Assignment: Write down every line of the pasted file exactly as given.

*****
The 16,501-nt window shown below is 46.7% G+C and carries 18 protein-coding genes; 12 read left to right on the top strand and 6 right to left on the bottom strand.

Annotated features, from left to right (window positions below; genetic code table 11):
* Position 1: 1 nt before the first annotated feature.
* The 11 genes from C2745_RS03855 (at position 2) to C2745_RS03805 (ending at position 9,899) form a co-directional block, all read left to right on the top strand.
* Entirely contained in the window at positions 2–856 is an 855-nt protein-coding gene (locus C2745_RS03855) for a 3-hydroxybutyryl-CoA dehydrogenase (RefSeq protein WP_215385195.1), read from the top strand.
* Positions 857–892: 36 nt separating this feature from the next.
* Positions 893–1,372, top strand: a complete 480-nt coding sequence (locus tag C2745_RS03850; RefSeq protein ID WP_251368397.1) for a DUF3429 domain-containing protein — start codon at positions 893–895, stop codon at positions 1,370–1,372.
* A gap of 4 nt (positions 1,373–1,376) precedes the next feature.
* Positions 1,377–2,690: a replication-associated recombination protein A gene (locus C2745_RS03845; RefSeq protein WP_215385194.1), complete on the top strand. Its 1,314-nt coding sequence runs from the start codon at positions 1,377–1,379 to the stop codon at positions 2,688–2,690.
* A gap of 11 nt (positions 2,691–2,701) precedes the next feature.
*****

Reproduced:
The 16,501-nt window shown below is 46.7% G+C and carries 18 protein-coding genes; 12 read left to right on the top strand and 6 right to left on the bottom strand.

Annotated features, from left to right (window positions below; genetic code table 11):
* Position 1: 1 nt before the first annotated feature.
* The 11 genes from C2745_RS03855 (at position 2) to C2745_RS03805 (ending at position 9,899) form a co-directional block, all read left to right on the top strand.
* Entirely contained in the window at positions 2–856 is an 855-nt protein-coding gene (locus C2745_RS03855) for a 3-hydroxybutyryl-CoA dehydrogenase (RefSeq protein WP_215385195.1), read from the top strand.
* Positions 857–892: 36 nt separating this feature from the next.
* Positions 893–1,372, top strand: a complete 480-nt coding sequence (locus tag C2745_RS03850; RefSeq protein ID WP_251368397.1) for a DUF3429 domain-containing protein — start codon at positions 893–895, stop codon at positions 1,370–1,372.
* A gap of 4 nt (positions 1,373–1,376) precedes the next feature.
* Positions 1,377–2,690: a replication-associated recombination protein A gene (locus C2745_RS03845; RefSeq protein WP_215385194.1), complete on the top strand. Its 1,314-nt coding sequence runs from the start codon at positions 1,377–1,379 to the stop codon at positions 2,688–2,690.
* A gap of 11 nt (positions 2,691–2,701) precedes the next feature.